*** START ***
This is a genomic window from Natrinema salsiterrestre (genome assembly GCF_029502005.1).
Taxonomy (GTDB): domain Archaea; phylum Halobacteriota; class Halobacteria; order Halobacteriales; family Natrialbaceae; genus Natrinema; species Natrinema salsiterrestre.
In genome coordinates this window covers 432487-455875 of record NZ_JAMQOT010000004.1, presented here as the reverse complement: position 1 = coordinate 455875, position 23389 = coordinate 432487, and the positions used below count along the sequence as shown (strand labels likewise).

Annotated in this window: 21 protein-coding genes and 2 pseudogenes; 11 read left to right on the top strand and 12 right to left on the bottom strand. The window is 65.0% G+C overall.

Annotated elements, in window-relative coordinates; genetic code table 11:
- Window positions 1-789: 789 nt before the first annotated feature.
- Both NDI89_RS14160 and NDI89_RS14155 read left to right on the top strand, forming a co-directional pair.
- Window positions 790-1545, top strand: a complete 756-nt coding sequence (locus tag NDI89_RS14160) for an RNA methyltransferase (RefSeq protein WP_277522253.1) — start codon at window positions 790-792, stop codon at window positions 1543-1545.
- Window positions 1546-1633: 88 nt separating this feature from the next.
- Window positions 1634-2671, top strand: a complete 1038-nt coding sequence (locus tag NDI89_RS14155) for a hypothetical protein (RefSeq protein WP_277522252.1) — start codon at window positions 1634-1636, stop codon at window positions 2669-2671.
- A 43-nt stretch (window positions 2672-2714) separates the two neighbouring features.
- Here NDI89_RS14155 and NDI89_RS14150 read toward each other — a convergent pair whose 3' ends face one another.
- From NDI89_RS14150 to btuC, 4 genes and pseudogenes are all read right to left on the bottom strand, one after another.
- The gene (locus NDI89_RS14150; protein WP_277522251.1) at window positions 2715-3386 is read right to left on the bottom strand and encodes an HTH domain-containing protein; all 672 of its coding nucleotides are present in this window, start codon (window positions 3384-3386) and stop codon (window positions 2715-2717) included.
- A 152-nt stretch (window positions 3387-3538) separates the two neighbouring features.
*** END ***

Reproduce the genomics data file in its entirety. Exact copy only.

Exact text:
This is a genomic window from Natrinema salsiterrestre (genome assembly GCF_029502005.1).
Taxonomy (GTDB): domain Archaea; phylum Halobacteriota; class Halobacteria; order Halobacteriales; family Natrialbaceae; genus Natrinema; species Natrinema salsiterrestre.
In genome coordinates this window covers 432487-455875 of record NZ_JAMQOT010000004.1, presented here as the reverse complement: position 1 = coordinate 455875, position 23389 = coordinate 432487, and the positions used below count along the sequence as shown (strand labels likewise).

Annotated in this window: 21 protein-coding genes and 2 pseudogenes; 11 read left to right on the top strand and 12 right to left on the bottom strand. The window is 65.0% G+C overall.

Annotated elements, in window-relative coordinates; genetic code table 11:
- Window positions 1-789: 789 nt before the first annotated feature.
- Both NDI89_RS14160 and NDI89_RS14155 read left to right on the top strand, forming a co-directional pair.
- Window positions 790-1545, top strand: a complete 756-nt coding sequence (locus tag NDI89_RS14160) for an RNA methyltransferase (RefSeq protein WP_277522253.1) — start codon at window positions 790-792, stop codon at window positions 1543-1545.
- Window positions 1546-1633: 88 nt separating this feature from the next.
- Window positions 1634-2671, top strand: a complete 1038-nt coding sequence (locus tag NDI89_RS14155) for a hypothetical protein (RefSeq protein WP_277522252.1) — start codon at window positions 1634-1636, stop codon at window positions 2669-2671.
- A 43-nt stretch (window positions 2672-2714) separates the two neighbouring features.
- Here NDI89_RS14155 and NDI89_RS14150 read toward each other — a convergent pair whose 3' ends face one another.
- From NDI89_RS14150 to btuC, 4 genes and pseudogenes are all read right to left on the bottom strand, one after another.
- The gene (locus NDI89_RS14150; protein WP_277522251.1) at window positions 2715-3386 is read right to left on the bottom strand and encodes an HTH domain-containing protein; all 672 of its coding nucleotides are present in this window, start codon (window positions 3384-3386) and stop codon (window positions 2715-2717) included.
- A 152-nt stretch (window positions 3387-3538) separates the two neighbouring features.